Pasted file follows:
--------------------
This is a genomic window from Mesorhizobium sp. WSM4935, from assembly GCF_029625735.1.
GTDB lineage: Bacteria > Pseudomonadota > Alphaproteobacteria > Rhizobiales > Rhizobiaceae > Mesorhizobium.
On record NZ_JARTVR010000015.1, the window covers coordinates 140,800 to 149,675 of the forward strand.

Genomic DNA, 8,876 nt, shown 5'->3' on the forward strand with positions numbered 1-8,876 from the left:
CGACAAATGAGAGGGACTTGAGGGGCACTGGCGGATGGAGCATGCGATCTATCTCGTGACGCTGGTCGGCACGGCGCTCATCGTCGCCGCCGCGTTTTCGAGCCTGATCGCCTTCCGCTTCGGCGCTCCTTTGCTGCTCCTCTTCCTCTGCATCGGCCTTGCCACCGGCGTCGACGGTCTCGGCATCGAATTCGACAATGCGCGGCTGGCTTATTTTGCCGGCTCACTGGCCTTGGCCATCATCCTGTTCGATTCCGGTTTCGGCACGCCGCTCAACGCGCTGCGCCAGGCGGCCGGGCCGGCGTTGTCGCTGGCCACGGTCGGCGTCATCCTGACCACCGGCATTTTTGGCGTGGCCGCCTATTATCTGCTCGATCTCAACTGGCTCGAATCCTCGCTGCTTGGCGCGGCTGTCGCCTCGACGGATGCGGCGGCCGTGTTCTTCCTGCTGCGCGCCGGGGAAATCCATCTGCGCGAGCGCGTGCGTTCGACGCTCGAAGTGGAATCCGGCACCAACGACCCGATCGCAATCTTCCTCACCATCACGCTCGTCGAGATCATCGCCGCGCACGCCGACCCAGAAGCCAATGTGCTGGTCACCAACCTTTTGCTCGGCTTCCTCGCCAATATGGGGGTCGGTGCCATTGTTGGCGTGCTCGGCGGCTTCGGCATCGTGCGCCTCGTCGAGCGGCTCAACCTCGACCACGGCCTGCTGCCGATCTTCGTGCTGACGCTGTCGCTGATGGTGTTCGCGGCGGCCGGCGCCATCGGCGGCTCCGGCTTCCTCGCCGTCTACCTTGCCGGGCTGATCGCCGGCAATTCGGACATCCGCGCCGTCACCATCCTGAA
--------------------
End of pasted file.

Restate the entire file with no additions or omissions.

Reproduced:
This is a genomic window from Mesorhizobium sp. WSM4935, from assembly GCF_029625735.1.
GTDB lineage: Bacteria > Pseudomonadota > Alphaproteobacteria > Rhizobiales > Rhizobiaceae > Mesorhizobium.
On record NZ_JARTVR010000015.1, the window covers coordinates 140,800 to 149,675 of the forward strand.

Genomic DNA, 8,876 nt, shown 5'->3' on the forward strand with positions numbered 1-8,876 from the left:
CGACAAATGAGAGGGACTTGAGGGGCACTGGCGGATGGAGCATGCGATCTATCTCGTGACGCTGGTCGGCACGGCGCTCATCGTCGCCGCCGCGTTTTCGAGCCTGATCGCCTTCCGCTTCGGCGCTCCTTTGCTGCTCCTCTTCCTCTGCATCGGCCTTGCCACCGGCGTCGACGGTCTCGGCATCGAATTCGACAATGCGCGGCTGGCTTATTTTGCCGGCTCACTGGCCTTGGCCATCATCCTGTTCGATTCCGGTTTCGGCACGCCGCTCAACGCGCTGCGCCAGGCGGCCGGGCCGGCGTTGTCGCTGGCCACGGTCGGCGTCATCCTGACCACCGGCATTTTTGGCGTGGCCGCCTATTATCTGCTCGATCTCAACTGGCTCGAATCCTCGCTGCTTGGCGCGGCTGTCGCCTCGACGGATGCGGCGGCCGTGTTCTTCCTGCTGCGCGCCGGGGAAATCCATCTGCGCGAGCGCGTGCGTTCGACGCTCGAAGTGGAATCCGGCACCAACGACCCGATCGCAATCTTCCTCACCATCACGCTCGTCGAGATCATCGCCGCGCACGCCGACCCAGAAGCCAATGTGCTGGTCACCAACCTTTTGCTCGGCTTCCTCGCCAATATGGGGGTCGGTGCCATTGTTGGCGTGCTCGGCGGCTTCGGCATCGTGCGCCTCGTCGAGCGGCTCAACCTCGACCACGGCCTGCTGCCGATCTTCGTGCTGACGCTGTCGCTGATGGTGTTCGCGGCGGCCGGCGCCATCGGCGGCTCCGGCTTCCTCGCCGTCTACCTTGCCGGGCTGATCGCCGGCAATTCGGACATCCGCGCCGTCACCATCCTGAA